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What are the Different Types of Cylinder Lawn Mowers?

Dan Cavallari
Dan Cavallari

The first cylinder lawn mowers were developed in the early 19th century and were primarily used in place of the scythe for cutting sports fields more efficiently. These early cylinder lawn mowers were made of durable metal such as cast iron and were quite heavy; they were pushed from behind with the use of a long handle attached to the cylinder frame, and a second set of wheels behind the primary wheels would turn the cylinder itself for cutting. The width of these early cylinder lawn mowers varied as time went on, and subsequent models began to be developed using different materials and features.

The most common types of modern cylinder lawn mowers are manual models that are pushed by hand or pulled by a tractor and activated by the trailing wheel. These models are simple, easy to use, and low-maintenance. The clippings can be collected in an attached bin, or they may be returned to the lawn to be used as mulch, which is again very healthy for the lawn. Rotary mowers cut the grass in larger chunks, making it difficult for the lawn to compost the clippings. The clippings from a cylinder mower are much smaller and will compost quickly.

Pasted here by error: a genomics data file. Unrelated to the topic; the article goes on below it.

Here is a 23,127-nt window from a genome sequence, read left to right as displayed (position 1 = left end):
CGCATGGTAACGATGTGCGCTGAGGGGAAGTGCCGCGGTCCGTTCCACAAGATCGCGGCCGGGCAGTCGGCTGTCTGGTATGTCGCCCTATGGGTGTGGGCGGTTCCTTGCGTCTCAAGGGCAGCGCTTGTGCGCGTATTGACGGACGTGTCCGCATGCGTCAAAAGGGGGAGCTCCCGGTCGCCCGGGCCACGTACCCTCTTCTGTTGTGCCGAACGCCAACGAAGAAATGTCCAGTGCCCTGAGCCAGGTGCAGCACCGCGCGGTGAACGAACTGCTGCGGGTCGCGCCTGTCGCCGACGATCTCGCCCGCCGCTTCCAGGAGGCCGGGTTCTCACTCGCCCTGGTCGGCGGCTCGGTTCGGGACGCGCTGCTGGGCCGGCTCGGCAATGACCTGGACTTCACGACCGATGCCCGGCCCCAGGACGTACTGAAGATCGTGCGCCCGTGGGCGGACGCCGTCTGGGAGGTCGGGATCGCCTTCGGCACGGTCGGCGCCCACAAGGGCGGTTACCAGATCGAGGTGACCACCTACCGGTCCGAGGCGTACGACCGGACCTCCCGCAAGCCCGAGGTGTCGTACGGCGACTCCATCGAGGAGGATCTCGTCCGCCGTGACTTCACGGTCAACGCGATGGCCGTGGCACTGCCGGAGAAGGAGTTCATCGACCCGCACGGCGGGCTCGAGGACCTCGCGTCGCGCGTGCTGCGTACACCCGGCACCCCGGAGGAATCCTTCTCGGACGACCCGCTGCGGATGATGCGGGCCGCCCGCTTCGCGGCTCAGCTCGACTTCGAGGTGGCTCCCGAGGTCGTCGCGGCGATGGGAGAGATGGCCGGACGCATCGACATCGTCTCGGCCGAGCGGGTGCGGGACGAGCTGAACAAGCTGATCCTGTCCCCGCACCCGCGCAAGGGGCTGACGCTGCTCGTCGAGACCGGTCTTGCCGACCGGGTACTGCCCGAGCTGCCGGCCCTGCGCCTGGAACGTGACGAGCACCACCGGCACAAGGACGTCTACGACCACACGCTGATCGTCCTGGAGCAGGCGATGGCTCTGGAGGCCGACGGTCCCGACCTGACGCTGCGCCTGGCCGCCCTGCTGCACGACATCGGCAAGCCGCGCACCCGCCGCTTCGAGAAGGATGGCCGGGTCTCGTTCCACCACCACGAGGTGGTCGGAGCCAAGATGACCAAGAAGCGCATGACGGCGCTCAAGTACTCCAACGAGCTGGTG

Woman holding a book
Woman holding a book

Gas-powered cylinder lawn mowers are quite common, especially for larger lawns and sporting fields. Golf courses and baseball fields, for example, are often cut with cylinder lawn mowers because the cut is very clean and the grass can be cut very low without damaging the lawn. The gas-powered versions spin the cylinder much more quickly than a manual model, and such models are powerful enough to cut high grass, whereas manual models that are pushed will often become clogged with grass and will be unable to cut through the thick lawn.

Electric cylinder lawn mowers are available but are far less common than manual and gas-powered mowers. These electric models are more eco-friendly than gas-powered mowers and are more powerful than hand-operated models, but they must be hooked up to an electrical source such as an outlet or a battery, meaning their operating time or range are limited by the battery's life or the length of the extension cord used to power the unit. These units are useful for extremely small lawns that are in close proximity to a power source.

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